Adcoms can smell BS. You have to convince them that you are genuine in your interest of not just the MBA but of earning an MBA from School X. Take time to do your research and dig deep for those specific offerings from the program that will best serve you and your goals. If you can name specific classes, on-campus impressions, or information you’ve learned from alumni to demonstrate your genuine desire for an MBA, you’ll be in a much better place.
For example: Set up an interview to talk with an adcom or alumni before you write your essay. Then, during that interview, ask questions that will give you the information you need to beef up your essay. If you can talk about how an alum took the same career path and succeeded, you not only demonstrate your interest but your keen intellect.
Finally, make sure you write an essay that is clear and easy to read. Don’t worry about crafting the next great American novel. Instead, focus on answering the question as simply as possible and including all the necessary pieces. This is not a creativity contest. Instead, create a simple outline that you can fill out to answer the six components of the essay.
For example: You should write out the six questions (career analysis, short-term goals, long-term goals, why MBA, why School, why now) and come up with your answers separately. Then, once you have the outline and all the pieces, compile them together into a cohesive story. Don’t try anything fancy.
regions: Atlanta/Baltimore/Boston/Chicago/Dallas/Houston/London/Los Angeles/New York City/Philadelphia/San Diego/San Francisco/Seattle/Toronto/Washington, DC
Make no mistake. Of all the essays you’ll write for your business school application, the goals essay is the most important.
It’s the one essay in which schools most explicitly ask you to answer the central question that underlies your entire application—why exactly do you need an MBA? Not surprisingly, it’s also the essay that schools give applicants the most space to answer (up to 1,000 words for some schools).
Yet despite its importance, when admissions officials are asked, “What’s the most common mistake applicants make?” failure to describe MBA-justifying goals is frequently the answer. In fact, poor execution on the goals essay has been said to account for more than half of all dings.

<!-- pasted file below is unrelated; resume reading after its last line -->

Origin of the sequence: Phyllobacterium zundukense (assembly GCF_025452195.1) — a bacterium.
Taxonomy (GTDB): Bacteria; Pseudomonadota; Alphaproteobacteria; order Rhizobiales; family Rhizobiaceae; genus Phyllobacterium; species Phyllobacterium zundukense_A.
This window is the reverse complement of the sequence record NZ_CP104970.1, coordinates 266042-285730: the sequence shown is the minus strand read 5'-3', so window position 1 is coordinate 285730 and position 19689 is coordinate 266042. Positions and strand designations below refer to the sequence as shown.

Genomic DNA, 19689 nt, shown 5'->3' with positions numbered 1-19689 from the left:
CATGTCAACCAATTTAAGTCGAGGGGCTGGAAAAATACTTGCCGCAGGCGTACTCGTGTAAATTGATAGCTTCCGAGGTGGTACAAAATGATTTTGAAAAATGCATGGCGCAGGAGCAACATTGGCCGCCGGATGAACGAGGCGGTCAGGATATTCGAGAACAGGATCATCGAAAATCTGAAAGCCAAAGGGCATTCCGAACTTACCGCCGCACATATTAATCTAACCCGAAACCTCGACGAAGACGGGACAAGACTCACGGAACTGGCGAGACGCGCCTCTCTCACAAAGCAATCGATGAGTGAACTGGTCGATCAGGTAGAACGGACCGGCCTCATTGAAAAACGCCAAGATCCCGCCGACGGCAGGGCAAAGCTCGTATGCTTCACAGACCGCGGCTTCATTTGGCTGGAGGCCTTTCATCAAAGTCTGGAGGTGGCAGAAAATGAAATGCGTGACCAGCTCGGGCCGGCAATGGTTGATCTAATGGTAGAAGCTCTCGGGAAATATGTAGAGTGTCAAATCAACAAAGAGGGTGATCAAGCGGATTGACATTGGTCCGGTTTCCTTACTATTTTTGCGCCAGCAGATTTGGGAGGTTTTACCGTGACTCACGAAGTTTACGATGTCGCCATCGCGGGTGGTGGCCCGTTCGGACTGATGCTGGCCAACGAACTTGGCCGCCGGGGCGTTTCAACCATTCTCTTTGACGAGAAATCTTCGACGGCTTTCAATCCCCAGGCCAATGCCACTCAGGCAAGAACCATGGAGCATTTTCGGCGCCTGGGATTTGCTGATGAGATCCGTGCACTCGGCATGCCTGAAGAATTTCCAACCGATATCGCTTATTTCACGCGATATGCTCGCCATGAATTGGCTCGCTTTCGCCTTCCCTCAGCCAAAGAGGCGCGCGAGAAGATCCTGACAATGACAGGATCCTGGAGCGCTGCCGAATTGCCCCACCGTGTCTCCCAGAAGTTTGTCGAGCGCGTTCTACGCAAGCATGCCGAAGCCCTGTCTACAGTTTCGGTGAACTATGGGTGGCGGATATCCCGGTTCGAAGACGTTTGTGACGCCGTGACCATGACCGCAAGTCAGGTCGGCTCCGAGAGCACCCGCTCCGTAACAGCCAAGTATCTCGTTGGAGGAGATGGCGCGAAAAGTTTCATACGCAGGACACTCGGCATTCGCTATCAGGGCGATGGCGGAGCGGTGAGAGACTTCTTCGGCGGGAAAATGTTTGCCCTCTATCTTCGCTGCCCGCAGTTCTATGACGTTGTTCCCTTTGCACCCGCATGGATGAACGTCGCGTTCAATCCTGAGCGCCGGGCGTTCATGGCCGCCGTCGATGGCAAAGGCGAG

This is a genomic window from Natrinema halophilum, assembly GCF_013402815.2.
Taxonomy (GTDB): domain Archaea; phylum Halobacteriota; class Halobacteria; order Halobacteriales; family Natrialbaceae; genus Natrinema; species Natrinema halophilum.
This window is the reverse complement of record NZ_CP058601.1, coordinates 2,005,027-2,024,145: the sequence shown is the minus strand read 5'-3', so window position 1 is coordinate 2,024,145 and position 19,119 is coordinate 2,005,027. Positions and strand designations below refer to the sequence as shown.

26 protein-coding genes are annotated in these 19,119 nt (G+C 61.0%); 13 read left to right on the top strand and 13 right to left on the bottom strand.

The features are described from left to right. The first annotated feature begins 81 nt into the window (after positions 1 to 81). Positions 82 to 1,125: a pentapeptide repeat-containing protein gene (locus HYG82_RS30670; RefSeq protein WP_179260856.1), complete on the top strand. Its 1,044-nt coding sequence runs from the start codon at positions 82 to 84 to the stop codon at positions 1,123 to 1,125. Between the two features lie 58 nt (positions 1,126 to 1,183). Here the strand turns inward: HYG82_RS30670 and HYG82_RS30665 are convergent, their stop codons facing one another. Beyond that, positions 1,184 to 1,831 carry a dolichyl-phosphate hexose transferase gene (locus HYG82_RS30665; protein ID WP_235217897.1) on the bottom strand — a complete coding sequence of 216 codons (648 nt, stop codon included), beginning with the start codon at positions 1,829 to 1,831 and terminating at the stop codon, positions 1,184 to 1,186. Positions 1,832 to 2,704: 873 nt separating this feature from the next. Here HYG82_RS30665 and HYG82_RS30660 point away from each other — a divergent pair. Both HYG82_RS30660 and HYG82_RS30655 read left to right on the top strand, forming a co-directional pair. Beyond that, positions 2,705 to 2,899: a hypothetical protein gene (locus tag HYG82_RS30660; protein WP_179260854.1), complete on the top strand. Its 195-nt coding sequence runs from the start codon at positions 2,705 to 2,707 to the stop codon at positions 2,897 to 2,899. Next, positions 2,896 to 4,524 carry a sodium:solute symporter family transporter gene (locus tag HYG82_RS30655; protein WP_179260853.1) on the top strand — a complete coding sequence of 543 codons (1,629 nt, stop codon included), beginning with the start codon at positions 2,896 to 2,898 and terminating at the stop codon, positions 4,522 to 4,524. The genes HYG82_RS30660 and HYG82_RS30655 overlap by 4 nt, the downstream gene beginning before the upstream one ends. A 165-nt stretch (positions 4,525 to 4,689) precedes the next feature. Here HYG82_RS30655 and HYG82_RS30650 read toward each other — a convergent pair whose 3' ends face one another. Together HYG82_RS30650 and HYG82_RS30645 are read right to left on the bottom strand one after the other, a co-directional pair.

The goals essay is key because—surprise—adcoms want to know what motivates you to go to all the trouble, expense, and opportunity cost of earning an MBA. No matter how staggering your qualiﬁcations, if you don’t provide a clear reason for needing an MBA, your application stands an excellent chance of losing out to those that do. Business schools use the goals essay to do a reality check on your maturity and career savvy. Do you really have a career plan that extends beyond your next promotion?
If you do, is the MBA really an essential tool for advancing toward that goal (maybe you just need more work experience or perhaps a master’s in a specialized functional skill)? Schools know all too well that many applicants seek MBAs for the “wrong” reasons—as a desperate measure to escape a lousy job or looming pink slip or to gain a promotion or bigger salary—not because the MBA really prepares them to do something they could not do without it. A goals essay that implies you need the MBA for purely instrumental reasons or that has the aura of credential-collecting will be viewed dimly. Demanding well-deﬁned goals is business schools’ way of policing the focus and legitimacy of their applicants’ aspirations.
But there are other, less obvious reasons for exerting extra effort on your goals essays. First, the goals essay is almost always the ﬁrst essay question in each school’s essay set, and ﬁrst impressions do matter. Anything less than a compelling initial essay will put you in a hole that your subsequent essays, no matter how brilliantly executed, may never dig you out of. Start strong.
Second, admissions officers have a weakness for applicants who are, in the well-traveled term, “passionate”—burning with the right Promethean fire to pursue their dreams. It’s only human to respond to enthusiasm. And projecting a well-defined reason for the MBA makes your enthusiasm much more credible and personal. “I need an MBA to advance my career and deepen my skills” won’t generate much excitement, but a detailed, elaborated paragraph in place of this sentence could. If you can’t define your goals well, you will also be unable to define why a particular school is the best fit for you. The crucial link between your goals and the school resources that support them will be missing.